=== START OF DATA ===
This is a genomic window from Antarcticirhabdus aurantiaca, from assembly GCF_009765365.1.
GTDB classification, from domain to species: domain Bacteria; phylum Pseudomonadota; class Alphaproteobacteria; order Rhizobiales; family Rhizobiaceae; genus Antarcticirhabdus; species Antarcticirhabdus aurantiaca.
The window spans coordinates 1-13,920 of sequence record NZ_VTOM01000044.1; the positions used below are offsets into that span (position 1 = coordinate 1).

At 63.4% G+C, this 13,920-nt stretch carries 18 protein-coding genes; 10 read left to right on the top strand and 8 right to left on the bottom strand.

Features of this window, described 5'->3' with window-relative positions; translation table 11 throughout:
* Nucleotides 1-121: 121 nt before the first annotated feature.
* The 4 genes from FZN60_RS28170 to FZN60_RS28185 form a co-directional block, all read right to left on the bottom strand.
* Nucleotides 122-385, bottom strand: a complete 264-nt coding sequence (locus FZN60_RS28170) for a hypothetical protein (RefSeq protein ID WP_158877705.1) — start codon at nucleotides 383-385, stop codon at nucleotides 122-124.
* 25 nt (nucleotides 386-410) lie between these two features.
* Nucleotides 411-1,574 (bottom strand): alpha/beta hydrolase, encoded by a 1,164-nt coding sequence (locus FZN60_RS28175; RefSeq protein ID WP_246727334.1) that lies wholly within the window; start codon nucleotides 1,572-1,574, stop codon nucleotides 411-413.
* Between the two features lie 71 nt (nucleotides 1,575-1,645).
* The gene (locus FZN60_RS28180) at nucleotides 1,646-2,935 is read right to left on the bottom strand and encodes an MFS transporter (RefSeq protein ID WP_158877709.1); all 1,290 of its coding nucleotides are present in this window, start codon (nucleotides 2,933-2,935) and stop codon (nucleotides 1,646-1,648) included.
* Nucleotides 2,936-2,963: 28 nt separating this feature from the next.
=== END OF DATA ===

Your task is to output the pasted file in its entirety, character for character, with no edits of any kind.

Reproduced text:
This is a genomic window from Antarcticirhabdus aurantiaca, from assembly GCF_009765365.1.
GTDB classification, from domain to species: domain Bacteria; phylum Pseudomonadota; class Alphaproteobacteria; order Rhizobiales; family Rhizobiaceae; genus Antarcticirhabdus; species Antarcticirhabdus aurantiaca.
The window spans coordinates 1-13,920 of sequence record NZ_VTOM01000044.1; the positions used below are offsets into that span (position 1 = coordinate 1).

At 63.4% G+C, this 13,920-nt stretch carries 18 protein-coding genes; 10 read left to right on the top strand and 8 right to left on the bottom strand.

Features of this window, described 5'->3' with window-relative positions; translation table 11 throughout:
* Nucleotides 1-121: 121 nt before the first annotated feature.
* The 4 genes from FZN60_RS28170 to FZN60_RS28185 form a co-directional block, all read right to left on the bottom strand.
* Nucleotides 122-385, bottom strand: a complete 264-nt coding sequence (locus FZN60_RS28170) for a hypothetical protein (RefSeq protein ID WP_158877705.1) — start codon at nucleotides 383-385, stop codon at nucleotides 122-124.
* 25 nt (nucleotides 386-410) lie between these two features.
* Nucleotides 411-1,574 (bottom strand): alpha/beta hydrolase, encoded by a 1,164-nt coding sequence (locus FZN60_RS28175; RefSeq protein ID WP_246727334.1) that lies wholly within the window; start codon nucleotides 1,572-1,574, stop codon nucleotides 411-413.
* Between the two features lie 71 nt (nucleotides 1,575-1,645).
* The gene (locus FZN60_RS28180) at nucleotides 1,646-2,935 is read right to left on the bottom strand and encodes an MFS transporter (RefSeq protein ID WP_158877709.1); all 1,290 of its coding nucleotides are present in this window, start codon (nucleotides 2,933-2,935) and stop codon (nucleotides 1,646-1,648) included.
* Nucleotides 2,936-2,963: 28 nt separating this feature from the next.